Any issues I’ve had with Monsta X’s sound are laid bare during Underwater, the opening track on their new album. You’ve got this gorgeous melody, impeccably performed and carefully arranged. But then the track shifts to incorporate the group’s rappers, resulting in the jarring inclusion of noisy, clattertrap synths and overly-aggressive hip-hop. This kind of blustering delivery seems like a clumsy way to represent power and — assumably — masculinity. The group is at their best when they resist the urge to go loud, pushing at the seams of their tough, brooding image. Recent singles Dramarama and Jealousy saw them heading in a more musically diverse direction, and they were all the stronger for it. As you might expect from its eye-raising title, Shoot Out brings us right back to the noise.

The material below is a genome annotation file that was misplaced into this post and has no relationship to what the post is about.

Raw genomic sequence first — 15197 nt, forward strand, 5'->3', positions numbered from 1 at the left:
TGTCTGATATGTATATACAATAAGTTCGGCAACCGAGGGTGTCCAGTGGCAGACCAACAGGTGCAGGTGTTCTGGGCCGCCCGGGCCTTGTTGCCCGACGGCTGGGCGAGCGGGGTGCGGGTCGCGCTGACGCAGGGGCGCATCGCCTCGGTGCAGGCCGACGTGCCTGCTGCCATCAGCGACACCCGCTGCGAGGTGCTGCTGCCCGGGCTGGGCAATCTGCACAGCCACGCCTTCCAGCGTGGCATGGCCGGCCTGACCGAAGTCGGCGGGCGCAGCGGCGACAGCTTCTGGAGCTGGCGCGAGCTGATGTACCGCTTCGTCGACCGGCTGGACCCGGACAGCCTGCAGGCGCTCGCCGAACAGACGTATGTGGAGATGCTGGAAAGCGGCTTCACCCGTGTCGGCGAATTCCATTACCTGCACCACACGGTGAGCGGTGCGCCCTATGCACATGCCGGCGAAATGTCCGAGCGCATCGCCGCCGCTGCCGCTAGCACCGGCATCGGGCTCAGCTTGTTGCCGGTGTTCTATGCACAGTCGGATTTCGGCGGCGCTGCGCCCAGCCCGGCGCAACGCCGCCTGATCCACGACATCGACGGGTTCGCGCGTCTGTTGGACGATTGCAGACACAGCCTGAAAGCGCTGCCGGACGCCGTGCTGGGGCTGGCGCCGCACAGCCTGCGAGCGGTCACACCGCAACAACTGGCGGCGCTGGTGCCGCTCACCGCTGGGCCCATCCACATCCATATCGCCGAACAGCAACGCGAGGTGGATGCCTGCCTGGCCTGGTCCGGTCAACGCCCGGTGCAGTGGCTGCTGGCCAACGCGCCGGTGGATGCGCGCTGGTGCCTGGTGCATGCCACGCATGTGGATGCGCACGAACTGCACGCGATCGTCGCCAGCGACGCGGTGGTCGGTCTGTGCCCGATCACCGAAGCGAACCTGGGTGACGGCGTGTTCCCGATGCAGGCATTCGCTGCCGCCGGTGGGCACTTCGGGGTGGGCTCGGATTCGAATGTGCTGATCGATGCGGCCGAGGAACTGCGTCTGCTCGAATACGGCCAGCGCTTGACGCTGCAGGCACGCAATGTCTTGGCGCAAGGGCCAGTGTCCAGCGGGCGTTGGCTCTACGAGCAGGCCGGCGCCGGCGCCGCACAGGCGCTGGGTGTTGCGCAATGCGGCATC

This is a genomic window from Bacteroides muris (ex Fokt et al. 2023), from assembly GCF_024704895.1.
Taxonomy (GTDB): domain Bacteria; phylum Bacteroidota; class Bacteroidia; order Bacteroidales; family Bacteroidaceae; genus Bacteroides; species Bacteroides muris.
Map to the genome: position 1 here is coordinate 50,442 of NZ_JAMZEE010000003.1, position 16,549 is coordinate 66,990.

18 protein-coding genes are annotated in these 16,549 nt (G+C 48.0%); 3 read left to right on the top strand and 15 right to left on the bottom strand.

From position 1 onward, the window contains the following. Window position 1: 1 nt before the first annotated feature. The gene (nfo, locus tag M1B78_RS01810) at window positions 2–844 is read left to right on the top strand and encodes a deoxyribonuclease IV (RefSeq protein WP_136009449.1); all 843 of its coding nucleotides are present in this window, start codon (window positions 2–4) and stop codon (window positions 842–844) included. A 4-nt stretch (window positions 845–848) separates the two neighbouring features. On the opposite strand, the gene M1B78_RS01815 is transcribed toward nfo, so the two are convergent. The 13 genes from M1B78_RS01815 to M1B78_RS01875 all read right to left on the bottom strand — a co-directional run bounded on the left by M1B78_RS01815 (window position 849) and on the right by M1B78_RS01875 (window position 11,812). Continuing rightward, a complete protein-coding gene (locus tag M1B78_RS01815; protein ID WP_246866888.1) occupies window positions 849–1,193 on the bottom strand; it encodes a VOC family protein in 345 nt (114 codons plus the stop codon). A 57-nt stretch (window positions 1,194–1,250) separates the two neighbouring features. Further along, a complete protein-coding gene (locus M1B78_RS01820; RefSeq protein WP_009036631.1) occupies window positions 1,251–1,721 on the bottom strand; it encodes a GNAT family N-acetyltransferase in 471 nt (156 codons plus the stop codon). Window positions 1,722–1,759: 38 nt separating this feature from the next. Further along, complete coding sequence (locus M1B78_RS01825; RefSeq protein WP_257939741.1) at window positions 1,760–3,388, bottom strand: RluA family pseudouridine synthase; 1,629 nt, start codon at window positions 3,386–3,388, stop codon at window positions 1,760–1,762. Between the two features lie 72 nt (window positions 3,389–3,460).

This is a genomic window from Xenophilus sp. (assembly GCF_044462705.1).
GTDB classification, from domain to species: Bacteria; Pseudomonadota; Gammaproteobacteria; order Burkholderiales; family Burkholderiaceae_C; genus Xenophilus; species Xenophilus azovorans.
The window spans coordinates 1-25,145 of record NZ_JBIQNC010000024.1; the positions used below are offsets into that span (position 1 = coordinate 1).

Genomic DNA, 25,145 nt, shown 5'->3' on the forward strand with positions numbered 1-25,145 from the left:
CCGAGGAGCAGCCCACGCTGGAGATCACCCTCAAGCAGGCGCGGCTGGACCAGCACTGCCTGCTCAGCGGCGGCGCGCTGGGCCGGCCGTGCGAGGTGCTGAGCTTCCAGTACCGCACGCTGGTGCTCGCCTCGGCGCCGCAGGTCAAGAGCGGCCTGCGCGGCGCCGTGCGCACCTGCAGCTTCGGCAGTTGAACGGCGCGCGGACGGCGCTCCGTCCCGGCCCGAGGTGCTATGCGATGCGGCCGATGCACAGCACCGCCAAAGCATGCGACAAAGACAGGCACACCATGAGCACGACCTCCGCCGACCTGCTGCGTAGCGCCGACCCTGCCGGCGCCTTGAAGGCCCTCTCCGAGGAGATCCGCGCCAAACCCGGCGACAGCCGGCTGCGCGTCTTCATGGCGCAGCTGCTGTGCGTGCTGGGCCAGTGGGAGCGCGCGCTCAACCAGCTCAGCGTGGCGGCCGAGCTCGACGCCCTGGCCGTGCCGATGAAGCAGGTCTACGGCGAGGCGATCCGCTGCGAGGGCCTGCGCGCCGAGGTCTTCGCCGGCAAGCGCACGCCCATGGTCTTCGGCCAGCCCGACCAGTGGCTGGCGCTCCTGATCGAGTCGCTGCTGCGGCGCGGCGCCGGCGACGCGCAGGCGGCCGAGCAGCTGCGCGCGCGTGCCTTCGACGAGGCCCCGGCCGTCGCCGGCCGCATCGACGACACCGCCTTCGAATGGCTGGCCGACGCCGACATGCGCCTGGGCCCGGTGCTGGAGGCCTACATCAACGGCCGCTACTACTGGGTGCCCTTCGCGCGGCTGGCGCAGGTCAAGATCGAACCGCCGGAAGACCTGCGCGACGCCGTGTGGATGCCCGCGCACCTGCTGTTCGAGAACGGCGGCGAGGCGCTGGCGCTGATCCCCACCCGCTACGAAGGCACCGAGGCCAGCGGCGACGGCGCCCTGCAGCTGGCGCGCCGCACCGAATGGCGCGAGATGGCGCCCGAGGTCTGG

To be fair, this style is what many love about Monsta X. And unlike Underwater, the song is pretty single-minded in its intentions. Shoot Out has the raucous energy of a heavy metal track, filtered through K-pop’s dance-and-hip-hop lens. And after the double dose of laughably over-the-top rap that opens the track, things do feel pretty cohesive.
Driven by hard-edged synths, Shoot Out’s instrumental is an assaultive beast, barely letting up as the cocking of guns joins the fray. If “music to smash things to” was a genre, this would be right at the top of the playlist. I only wish Shoot Out’s melody (what little there is) was as bombastic as the sound effects swirling around it. The chorus is mostly just a repetition of the song’s title, thundering forward with layered vocals and a monotone arrangement. A dynamite hook would have elevated the track and given needed balance to the overwrought rap verses. Luckily, the rest of the album is flush with solid, genre-blurring material. Many of these songs would have made superior title tracks, but I guess you can’t blame Monsta X for sticking with the tried and true.